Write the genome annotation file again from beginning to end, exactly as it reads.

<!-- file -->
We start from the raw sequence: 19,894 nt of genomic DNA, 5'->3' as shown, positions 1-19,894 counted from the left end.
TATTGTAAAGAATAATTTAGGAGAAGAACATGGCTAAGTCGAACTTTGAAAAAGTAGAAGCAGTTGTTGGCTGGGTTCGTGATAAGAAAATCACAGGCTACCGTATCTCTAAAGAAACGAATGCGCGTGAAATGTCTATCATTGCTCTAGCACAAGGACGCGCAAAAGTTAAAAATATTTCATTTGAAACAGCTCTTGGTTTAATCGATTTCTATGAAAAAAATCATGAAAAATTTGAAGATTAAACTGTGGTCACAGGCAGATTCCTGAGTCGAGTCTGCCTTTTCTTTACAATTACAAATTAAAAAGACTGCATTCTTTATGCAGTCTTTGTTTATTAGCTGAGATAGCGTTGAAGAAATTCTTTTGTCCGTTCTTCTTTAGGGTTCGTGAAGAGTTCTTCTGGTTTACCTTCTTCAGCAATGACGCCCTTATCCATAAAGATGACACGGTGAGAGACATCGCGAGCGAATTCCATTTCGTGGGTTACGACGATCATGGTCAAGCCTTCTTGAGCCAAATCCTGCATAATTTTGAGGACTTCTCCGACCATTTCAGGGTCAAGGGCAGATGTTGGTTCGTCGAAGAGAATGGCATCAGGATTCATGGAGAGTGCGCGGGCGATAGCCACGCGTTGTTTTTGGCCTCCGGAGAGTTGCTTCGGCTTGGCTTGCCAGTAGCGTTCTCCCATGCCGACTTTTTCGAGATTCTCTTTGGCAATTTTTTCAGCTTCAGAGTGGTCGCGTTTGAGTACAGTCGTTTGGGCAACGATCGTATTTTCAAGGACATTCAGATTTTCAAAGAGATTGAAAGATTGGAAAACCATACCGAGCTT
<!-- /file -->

We start from the raw sequence: 19,894 nt of genomic DNA, 5'->3' as shown, positions 1-19,894 counted from the left end.
TATTGTAAAGAATAATTTAGGAGAAGAACATGGCTAAGTCGAACTTTGAAAAAGTAGAAGCAGTTGTTGGCTGGGTTCGTGATAAGAAAATCACAGGCTACCGTATCTCTAAAGAAACGAATGCGCGTGAAATGTCTATCATTGCTCTAGCACAAGGACGCGCAAAAGTTAAAAATATTTCATTTGAAACAGCTCTTGGTTTAATCGATTTCTATGAAAAAAATCATGAAAAATTTGAAGATTAAACTGTGGTCACAGGCAGATTCCTGAGTCGAGTCTGCCTTTTCTTTACAATTACAAATTAAAAAGACTGCATTCTTTATGCAGTCTTTGTTTATTAGCTGAGATAGCGTTGAAGAAATTCTTTTGTCCGTTCTTCTTTAGGGTTCGTGAAGAGTTCTTCTGGTTTACCTTCTTCAGCAATGACGCCCTTATCCATAAAGATGACACGGTGAGAGACATCGCGAGCGAATTCCATTTCGTGGGTTACGACGATCATGGTCAAGCCTTCTTGAGCCAAATCCTGCATAATTTTGAGGACTTCTCCGACCATTTCAGGGTCAAGGGCAGATGTTGGTTCGTCGAAGAGAATGGCATCAGGATTCATGGAGAGTGCGCGGGCGATAGCCACGCGTTGTTTTTGGCCTCCGGAGAGTTGCTTCGGCTTGGCTTGCCAGTAGCGTTCTCCCATGCCGACTTTTTCGAGATTCTCTTTGGCAATTTTTTCAGCTTCAGAGTGGTCGCGTTTGAGTACAGTCGTTTGGGCAACGATCGTATTTTCAAGGACATTCAGATTTTCAAAGAGATTGAAAGATTGGAAAACCATACCGAGCTT